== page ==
As we age, our financial needs change, and so do our options for accessing potential sources of income. Many seniors find themselves in need of additional funds to cover the rising costs of health care and other expenses. One financial option for older homeowners is to tap into their.
Home equity refers to the portion of your home's value that you own outright — in other words, your mortgage balance minus any payments you've made to date. The more equity you have, the, often at rates considerably lower than you'll get with financing options like and .
There are several ways seniors can access their home equity, including one not available to younger homeowners. To find the best option for you, it's important to understand how each works and the benefits and risks that come with them.
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3 home equity options for seniors
All of the options below can be used for, including paying for medical expenses, home improvements or providing an additional source of retirement income.
Home equity loan
Agives you a lump sum of cash, which you pay back with interest. These loans typically have fixed interest rates and monthly payments. They can be useful if you need a significant amount of money all at once, such as to pay a large medical bill or for major home repairs.
Home equity loans come with, which should be taken into account when deciding how much to borrow. And most importantly, these loans are secured by your property, which means if you're unable to keep up with payments, you could lose your home. So be sure you can comfortably afford payments for years to come before taking out a home equity loan.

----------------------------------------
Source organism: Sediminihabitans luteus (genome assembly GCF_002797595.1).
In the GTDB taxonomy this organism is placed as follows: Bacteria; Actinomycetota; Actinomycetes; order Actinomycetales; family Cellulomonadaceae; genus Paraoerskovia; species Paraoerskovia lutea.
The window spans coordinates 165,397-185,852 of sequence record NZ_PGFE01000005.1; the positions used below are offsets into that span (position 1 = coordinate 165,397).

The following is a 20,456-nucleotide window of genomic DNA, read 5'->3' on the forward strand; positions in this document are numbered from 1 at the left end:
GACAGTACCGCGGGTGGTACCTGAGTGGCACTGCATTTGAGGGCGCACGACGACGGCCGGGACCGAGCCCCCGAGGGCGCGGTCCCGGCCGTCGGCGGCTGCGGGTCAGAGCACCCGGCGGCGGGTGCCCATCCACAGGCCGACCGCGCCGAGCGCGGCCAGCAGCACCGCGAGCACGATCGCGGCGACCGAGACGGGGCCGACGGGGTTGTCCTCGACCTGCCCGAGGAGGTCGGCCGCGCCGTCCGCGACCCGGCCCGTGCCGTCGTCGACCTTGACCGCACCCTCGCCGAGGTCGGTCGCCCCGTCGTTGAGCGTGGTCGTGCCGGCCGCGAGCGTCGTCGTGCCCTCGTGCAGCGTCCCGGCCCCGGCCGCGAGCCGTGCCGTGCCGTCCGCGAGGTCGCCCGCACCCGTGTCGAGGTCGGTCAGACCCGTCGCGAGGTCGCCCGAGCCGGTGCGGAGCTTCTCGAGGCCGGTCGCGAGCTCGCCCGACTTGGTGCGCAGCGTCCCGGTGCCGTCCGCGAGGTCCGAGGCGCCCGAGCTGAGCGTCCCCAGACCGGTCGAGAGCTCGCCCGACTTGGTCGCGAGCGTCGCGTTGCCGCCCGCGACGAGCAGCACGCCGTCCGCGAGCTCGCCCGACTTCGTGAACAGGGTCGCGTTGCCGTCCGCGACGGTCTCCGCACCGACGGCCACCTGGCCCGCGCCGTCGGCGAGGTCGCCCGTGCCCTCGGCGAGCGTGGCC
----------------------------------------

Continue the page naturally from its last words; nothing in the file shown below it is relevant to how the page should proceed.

Check out top home equity rates now to see how much you could borrow.
Home equity line of credit (HELOC)
Ais a revolving line of credit that works like a credit card. You can borrow from this line as needed and will only pay back the amount you borrow. Interest rates on HELOC are variable and can change over time, which makes payments less predictable than with a home equity loan.
That said, because you only borrow what you need as you need it, you could pay considerably less than you would on the lump sum a home equity loan provides. The borrowing flexibility HELOCs offer makes them ideal for ongoing expenses like covering gaps in your budget as they arise.
As with home equity loans, HELOCs are secured by your home, so never borrow more than you know you can repay. You'll also need to pay for, either out of pocket or by rolling them into your total loan repayment costs.
One of the most popular ways for seniors to tap into their home equity is with a. Reverse mortgages are only available to homeowners age 62 and older. Unlike other home equity options, reverse mortgages essentially "pay" you instead of the other way around.
You can receive the proceeds from a reverse mortgage as a lump sum, line of credit or monthly payments, and as long as you're living in the home, you don't need to pay the lender back. This can help provide some much-needed breathing room in your budget at a time when your income may be more limited than in the past. However, if you still owe money on your original mortgage when you take out a reverse mortgage, you'll need to use some of the proceeds to pay off your remaining balance.
Bear in mind that, as with the other options above, your home serves as collateral for a reverse mortgage. While you won't have any monthly payments, you will need to stay current on your property taxes and home insurance or you risk foreclosure.
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The bottom line
Ideally, you'll have enough money in retirement to cover expenses that arise. But it's not always possible to save as much as you'd like, and sometimes, unexpected costs come up that can throw off even the best-laid plans. In these cases, borrowing from the equity you've built in your home over the years can be a cost-effective source of funds so you can better enjoy your retirement years.
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